United States District Court, S.D. Indiana, Terre Haute Division
ANDREW J. CHERRONE, JR., Petitioner,
SUPERINTENDENT, Wabash Valley Correctional Facility.
ENTRY AND ORDER
JANE MAGNUS-STINSON, District Judge.
In an action for habeas corpus relief brought in the Northern District of Indiana, state prisoner Andrew Cherrone's challenge to a disciplinary proceeding identified as No. ISP XX-XX-XXXX was rejected. Cherrone v. Superintentendent, 2012 WL 5878676 (N.D. Ind. Nov. 21, 2012). In that action, the court rejected Cherrone's claims that he was denied the right to call witnesses and was denied the right to present evidence.
This action is a sequel to the habeas action just noted. A second or successive challenge to the same disciplinary proceeding must be dismissed for lack of jurisdiction. Harris v. Cotton, 296 F.3d 578, 579 (7th Cir. 2002) (section 2244(b) of 28 U.S.C. applies to § 2254 petitions challenging sanctions imposed in prison disciplinary proceedings); see also Burton v. Stewart, 549 U.S. 147, 153 (2007) (stating that the district court was without jurisdiction to entertain the habeas petition because the petitioner failed to receive the required authorization from the Court of Appeals and had "twice brought claims contesting the same custody imposed by the same judgment of the state court.").
Cherrone argues that he should be permitted to persist with this action because after it was filed the Indiana Department of Correction amended his disciplinary record, changing the code associated with the misconduct. Specifically, the record now shows that Cherrone was guilty of "sexual conduct" rather than the original offense of "non-consensual sexual acts against staff." This change would not warrant the relief Cherrone seeks for several reasons. First, the recoding of the offense in and of itself is not an act which extended the anticipated duration of Cherrone's confinement and thus could not support habeas relief. Montgomery v. Anderson, 262 F.3d 641, 644 (7th Cir. 2001)(when no recognized liberty or property interest has been taken, which is the case here, the confining authority is free to use any procedures it chooses, or no procedures at all); Walker v. O'Brien, 216 F.3d 626, 633 (7th Cir. 2000)(noting that an action that extends an inmate's release date subjects him to "custody"), cert. denied sub nom. Hanks v. Finfrock, 531 U.S. 1029 (2000). Second, revising an offense likewise does not violate due process so long as the revised finding is based on the same evidence as already considered and the inmate had notice of that evidence. See Northern v. Hanks, 326 F.3d 909, 911 (7th Cir. 2003) (explaining that inmate was not denied due process by substitution of different charge during administrative appeal because investigative report given to inmate before disciplinary hearing placed him on notice that he could be subject to additional charge); Holt v. Caspari, 961 F.2d 1370, 1373 (8th Cir. 1992) (concluding that prison disciplinary committee did not deny inmate due process by elevating charge from possession of "contraband" to "dangerous contraband" since both charges shared same factual basis). Third, Cherrone argues that his sanctions (which were not changed) are excessive relative to the re-coded finding. That claim must be rejected, however, because the severity of the sanction imposed is ordinarily not cognizable in an action such as this, Koo v. McBride, 124 F.3d 869, 875 (7th Cir. 1997), and this case is no exception. Thus, even if entry of the amended code for the offense is treated as an issuance of an amended finding which Cherrone was unable to challenge in the prior habeas action, Cherrone cannot prevail here. See Magwood v. Patterson, 130 S.Ct. 2788 (2010).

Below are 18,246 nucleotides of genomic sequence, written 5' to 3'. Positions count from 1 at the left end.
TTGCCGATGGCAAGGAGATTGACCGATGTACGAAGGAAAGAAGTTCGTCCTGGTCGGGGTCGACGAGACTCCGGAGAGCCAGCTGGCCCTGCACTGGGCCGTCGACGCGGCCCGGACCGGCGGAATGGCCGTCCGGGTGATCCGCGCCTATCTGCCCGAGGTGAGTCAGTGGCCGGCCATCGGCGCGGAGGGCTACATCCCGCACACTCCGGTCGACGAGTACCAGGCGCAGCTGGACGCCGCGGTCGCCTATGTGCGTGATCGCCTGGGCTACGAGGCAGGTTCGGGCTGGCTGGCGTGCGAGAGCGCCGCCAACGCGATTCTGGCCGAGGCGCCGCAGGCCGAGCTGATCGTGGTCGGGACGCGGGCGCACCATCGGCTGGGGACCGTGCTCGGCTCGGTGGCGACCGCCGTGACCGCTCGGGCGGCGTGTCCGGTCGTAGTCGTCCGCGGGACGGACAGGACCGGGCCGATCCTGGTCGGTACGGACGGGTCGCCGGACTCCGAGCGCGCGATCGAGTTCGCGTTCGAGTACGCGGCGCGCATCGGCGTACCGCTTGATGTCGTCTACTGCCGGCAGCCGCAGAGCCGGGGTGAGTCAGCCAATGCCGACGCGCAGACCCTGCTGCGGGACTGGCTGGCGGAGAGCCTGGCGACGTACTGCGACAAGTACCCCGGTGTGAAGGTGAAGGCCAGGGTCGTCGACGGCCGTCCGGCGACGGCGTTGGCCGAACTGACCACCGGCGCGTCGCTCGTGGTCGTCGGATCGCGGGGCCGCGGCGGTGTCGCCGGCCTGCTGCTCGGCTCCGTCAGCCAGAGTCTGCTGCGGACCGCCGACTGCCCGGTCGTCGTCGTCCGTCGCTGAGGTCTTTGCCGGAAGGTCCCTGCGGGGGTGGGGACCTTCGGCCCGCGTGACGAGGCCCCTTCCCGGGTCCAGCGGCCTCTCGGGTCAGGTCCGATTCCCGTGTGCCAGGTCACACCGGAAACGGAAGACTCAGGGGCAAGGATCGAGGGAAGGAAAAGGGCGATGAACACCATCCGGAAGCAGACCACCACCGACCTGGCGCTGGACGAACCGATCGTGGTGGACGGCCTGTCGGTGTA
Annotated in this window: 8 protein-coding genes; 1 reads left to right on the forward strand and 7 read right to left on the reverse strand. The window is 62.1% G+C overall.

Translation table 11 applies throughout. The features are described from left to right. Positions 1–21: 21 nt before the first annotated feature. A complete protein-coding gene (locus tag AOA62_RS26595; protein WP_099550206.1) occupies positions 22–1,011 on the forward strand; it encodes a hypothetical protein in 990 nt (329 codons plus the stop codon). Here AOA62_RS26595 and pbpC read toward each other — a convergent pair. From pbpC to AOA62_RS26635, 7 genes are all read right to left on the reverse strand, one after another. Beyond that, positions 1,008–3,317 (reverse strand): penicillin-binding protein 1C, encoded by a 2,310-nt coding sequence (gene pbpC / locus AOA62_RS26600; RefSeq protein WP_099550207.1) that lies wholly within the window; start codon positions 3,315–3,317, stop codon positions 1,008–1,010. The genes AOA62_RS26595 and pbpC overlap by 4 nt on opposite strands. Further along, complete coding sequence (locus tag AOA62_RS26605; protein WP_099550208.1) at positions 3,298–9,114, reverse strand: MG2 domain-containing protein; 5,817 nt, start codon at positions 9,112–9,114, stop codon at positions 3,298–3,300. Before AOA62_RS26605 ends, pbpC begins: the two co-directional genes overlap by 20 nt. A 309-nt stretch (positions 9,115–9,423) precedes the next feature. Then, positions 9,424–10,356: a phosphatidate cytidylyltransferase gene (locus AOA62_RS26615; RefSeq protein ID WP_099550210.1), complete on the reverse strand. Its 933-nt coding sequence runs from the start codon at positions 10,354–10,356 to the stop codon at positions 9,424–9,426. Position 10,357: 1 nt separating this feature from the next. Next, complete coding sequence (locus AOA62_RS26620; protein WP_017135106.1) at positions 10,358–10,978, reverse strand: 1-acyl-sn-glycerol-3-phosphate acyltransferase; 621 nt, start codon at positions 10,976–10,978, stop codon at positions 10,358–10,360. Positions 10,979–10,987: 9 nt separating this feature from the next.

Based on the foregoing, the respondent's motion to dismiss [dkt. 9] is granted. Cherrone's motion to produce ...